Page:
By Mel Bellar
It all started with daffodils, a septic and leach field. The west side of our house is dominated by our septic and leach field and was just a mown, flat area when we got the property. We knew that we could not plant any trees or sizeable shrubs there and were timid about digging beds. However, we realized we could put in some spring bulbs and daffodils that are so classic, reliable and beautiful. Even then, I knew that the daffodil foliage needed to be left until it was entirely ugly before it could be cut back. Consequently we planted them in a spiral so that we could mow between them and create some sort of interest in that area rather than just letting the grass “go” until late June. We started this in 2003 and added many daffodils over the years. Unfortunately, as they kind of moved themselves around, it became harder to make the spiral look right.
Around 2014 the lovely muse (AKA Peggy) started asking the grumpy gardener (me) to turn it into a really nice “spiral” garden since the mown spiral was getting a little messy and the rest of the garden was outclassing it. The very busy grumpy gardener resisted for a year, but the seed was planted and I decided to tackle this project with the Zone4 crew in 2016. It just so happens that during the winter of 2015/2016 we were invited to have our garden on the Garden Conservancy’s Open Days Garden Tour which was a huge honor and a fantasy fulfilled. That really put the pressure on to have something done and looking good by July.
It was exciting to create the design. I wanted it to fit into a perfect circle centered on the house with a diameter roughly the same as the width of the house and I wanted it to be planted primarily with masses of native grasses and perennials. I decided the path part of the spiral should be my beloved pea gravel, of course. However, I quickly discovered the complexities of a spiral! One would think that with my logic and computer skills I would be able to easily construct the spiral of my dreams. Boy, was I surprised! Spirals are very complex: There are many types and most of them don’t fit into a perfect circle. Eventually, I gave up on doing it mathematically and found something close to what I wanted on Google Images. Then I just traced it in my computer program (AutoCAD) that I use for design and tweaked it to get what I wanted.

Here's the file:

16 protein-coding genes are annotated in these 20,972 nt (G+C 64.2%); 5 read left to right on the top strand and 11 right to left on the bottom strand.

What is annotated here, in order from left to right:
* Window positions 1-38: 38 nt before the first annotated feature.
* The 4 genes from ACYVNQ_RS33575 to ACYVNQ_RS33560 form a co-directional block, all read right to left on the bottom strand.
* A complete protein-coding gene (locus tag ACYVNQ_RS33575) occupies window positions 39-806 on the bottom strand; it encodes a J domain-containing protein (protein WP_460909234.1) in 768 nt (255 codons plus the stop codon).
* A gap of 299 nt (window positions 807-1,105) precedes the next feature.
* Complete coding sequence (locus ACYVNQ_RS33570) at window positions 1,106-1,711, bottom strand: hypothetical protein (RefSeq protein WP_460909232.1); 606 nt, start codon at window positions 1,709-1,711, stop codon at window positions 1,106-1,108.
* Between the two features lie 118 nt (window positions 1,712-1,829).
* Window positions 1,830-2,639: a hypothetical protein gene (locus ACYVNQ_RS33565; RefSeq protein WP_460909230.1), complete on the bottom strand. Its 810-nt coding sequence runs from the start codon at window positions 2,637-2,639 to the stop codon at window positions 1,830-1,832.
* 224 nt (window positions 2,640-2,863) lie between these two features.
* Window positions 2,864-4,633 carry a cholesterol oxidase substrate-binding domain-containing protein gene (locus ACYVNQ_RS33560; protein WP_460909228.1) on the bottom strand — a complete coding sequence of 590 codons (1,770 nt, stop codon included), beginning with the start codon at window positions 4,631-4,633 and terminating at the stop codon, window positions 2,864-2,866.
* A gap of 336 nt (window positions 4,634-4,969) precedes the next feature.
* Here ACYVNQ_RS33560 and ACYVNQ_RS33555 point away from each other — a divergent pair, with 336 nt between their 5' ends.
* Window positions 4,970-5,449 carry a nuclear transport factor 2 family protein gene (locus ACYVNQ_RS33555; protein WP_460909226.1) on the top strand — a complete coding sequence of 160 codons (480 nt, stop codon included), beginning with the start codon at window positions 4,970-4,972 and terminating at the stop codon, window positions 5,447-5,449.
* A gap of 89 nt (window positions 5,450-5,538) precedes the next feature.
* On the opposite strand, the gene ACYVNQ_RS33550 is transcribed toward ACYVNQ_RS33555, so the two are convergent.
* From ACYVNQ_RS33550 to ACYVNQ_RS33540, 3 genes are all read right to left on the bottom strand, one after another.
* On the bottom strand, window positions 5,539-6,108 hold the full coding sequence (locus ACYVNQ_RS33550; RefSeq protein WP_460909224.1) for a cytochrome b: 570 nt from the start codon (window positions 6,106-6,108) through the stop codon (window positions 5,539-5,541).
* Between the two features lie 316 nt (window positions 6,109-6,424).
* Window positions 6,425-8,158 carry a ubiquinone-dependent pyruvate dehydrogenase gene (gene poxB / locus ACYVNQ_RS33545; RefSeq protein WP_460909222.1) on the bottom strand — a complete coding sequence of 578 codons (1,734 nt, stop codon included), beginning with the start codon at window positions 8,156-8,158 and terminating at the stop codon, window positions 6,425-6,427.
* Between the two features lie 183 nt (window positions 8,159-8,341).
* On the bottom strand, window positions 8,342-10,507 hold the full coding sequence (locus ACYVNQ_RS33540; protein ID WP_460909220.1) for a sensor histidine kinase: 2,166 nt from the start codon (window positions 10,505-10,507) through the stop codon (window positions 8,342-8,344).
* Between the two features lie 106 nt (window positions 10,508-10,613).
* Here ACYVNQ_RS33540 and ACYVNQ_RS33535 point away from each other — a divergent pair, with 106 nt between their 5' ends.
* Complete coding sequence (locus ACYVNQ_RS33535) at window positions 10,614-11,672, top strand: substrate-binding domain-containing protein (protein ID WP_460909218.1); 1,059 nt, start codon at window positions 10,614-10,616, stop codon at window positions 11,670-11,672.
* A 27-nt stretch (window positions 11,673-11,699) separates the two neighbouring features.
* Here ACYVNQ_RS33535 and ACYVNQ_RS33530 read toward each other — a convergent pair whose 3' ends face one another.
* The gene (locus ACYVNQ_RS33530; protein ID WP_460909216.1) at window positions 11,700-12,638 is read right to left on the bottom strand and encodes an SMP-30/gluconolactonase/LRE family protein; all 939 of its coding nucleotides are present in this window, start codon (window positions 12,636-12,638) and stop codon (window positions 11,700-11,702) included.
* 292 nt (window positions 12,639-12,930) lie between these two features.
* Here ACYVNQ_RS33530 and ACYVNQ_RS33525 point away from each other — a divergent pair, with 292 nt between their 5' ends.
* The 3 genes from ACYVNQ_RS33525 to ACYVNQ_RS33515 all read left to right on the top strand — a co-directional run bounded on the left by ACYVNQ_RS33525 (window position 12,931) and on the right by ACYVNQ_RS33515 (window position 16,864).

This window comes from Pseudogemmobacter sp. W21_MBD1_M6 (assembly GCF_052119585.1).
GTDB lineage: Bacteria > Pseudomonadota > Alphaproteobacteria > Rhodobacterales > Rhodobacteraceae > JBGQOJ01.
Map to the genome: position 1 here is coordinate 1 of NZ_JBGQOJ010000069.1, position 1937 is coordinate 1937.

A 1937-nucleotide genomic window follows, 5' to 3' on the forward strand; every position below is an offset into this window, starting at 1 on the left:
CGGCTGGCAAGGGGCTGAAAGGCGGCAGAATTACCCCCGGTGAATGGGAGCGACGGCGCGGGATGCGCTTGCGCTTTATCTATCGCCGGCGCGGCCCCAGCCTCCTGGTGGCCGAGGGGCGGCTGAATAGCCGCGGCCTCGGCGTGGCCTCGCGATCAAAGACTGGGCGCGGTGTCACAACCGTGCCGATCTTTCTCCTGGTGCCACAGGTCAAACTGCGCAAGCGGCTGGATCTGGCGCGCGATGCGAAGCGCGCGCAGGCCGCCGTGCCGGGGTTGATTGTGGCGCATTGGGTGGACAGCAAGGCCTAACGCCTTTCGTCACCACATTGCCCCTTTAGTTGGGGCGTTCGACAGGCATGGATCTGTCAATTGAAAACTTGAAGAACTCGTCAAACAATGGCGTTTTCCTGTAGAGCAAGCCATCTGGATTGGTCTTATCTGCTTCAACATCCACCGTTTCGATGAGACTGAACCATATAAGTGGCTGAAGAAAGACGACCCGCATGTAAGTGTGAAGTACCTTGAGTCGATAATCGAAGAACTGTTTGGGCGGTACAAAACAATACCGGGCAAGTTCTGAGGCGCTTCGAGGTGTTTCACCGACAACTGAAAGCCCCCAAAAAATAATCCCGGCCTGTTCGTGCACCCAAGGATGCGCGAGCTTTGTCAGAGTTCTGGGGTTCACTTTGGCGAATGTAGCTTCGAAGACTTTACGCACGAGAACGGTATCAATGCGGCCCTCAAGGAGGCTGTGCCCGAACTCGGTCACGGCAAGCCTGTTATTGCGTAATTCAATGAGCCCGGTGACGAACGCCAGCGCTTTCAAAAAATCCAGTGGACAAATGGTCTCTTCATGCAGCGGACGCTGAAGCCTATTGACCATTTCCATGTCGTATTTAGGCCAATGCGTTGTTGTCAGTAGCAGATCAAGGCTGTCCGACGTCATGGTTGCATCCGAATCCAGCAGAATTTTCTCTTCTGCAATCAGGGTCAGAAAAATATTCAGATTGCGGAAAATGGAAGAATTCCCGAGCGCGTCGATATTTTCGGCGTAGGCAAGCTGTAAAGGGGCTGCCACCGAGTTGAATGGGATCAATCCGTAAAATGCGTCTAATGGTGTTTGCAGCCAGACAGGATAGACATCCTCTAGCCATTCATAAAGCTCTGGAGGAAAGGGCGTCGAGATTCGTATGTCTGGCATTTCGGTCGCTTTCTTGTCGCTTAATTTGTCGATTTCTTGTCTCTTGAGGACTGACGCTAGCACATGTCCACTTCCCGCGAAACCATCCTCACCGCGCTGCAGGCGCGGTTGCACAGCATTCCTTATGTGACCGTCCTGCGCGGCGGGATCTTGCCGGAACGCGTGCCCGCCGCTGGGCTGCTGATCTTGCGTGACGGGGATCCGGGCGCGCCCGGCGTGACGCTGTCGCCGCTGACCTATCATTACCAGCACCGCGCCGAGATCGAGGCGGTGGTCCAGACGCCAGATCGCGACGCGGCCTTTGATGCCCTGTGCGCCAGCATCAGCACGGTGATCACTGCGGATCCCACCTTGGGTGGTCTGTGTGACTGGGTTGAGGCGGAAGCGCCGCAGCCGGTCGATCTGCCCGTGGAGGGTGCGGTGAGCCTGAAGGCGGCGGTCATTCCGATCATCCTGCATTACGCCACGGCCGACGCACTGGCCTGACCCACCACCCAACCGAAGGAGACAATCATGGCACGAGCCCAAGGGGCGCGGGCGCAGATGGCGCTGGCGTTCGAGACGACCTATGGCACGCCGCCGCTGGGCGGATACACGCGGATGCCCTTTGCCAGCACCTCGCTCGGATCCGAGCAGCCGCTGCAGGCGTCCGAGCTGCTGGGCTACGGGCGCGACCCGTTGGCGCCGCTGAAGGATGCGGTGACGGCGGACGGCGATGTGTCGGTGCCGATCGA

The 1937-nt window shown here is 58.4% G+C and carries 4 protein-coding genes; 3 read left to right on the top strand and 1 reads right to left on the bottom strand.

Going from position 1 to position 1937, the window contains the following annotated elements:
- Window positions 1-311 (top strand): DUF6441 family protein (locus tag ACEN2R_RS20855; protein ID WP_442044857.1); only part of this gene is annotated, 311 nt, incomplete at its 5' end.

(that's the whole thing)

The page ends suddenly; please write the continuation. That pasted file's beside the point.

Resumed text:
The next step was to order the plants. Landscape plugs was the obvious choice, because I was going to need about 600 plants to fill in the approximately 750 square feet of planting space and make it lush. Landscape plugs come in trays of 32 to 72 and are mostly intended for the nursery trade to “grow out” plants to sell, but landscapers often use them to do large plantings. They are great and I often use them. By the time I started ordering, however, much of what I wanted was not available (this happens often unfortunately). Since I had to have this done by the time of the garden tour I had to take some second choices.
As soon as the snow melted, we started on the implementation. First, we drew out the circle using a stake, a string and a can of spray paint (our usual approach to a circle). Then we made lines from the center point to the circumference in 8 feet intervals or so, and marked every point (128 of them) where the spiral touched the spoke-like lines. That is hard to understand, but it was really the only way to mark out the crazy geometry for the spiral. It would be impossible to eyeball! It was laborious, but after we had the points, we connected the dots to create the outlines of the spiral. Then with a straight shovel we cut through the sod along the lines. Next, we removed the sod, which we did with our backhoe. That made a mess and required us to re-mark the lines several times to repair the tractor damage as we went, which was still a lot easier than lifting the sod manually. Finally, we placed the soil and gravel into their appropriate lanes.
All and all, the spiral garden has been quite successful, and visitors seem to enjoy it. It even became the promo photo for the next year’s West Kortright Garden Tour. The photos do not really do it justice in black and white as it is very lush. A few of the initial plant choices did not work out, which is to be expected, and I have added others, including some clumps here and there of the red “Jacob Kline” bee balm, drumhead allium and Lauren’s grape poppies throughout. These additions kind of glue together all of the different larger masses of different varieties. There were a couple of mistakes with my plant choices, as a few of the grasses grew taller than I expected and ended up flopping a lot, which makes for a lot of cutting back to keep the paths accessible.
I could go on and on about the learning experiences and evolution of this garden and how it is a petri dish case for the challenges of any garden and, um, well life.
Mel Bellar is the owner of Zone4 Landscapes and a passionate Andes gardener.~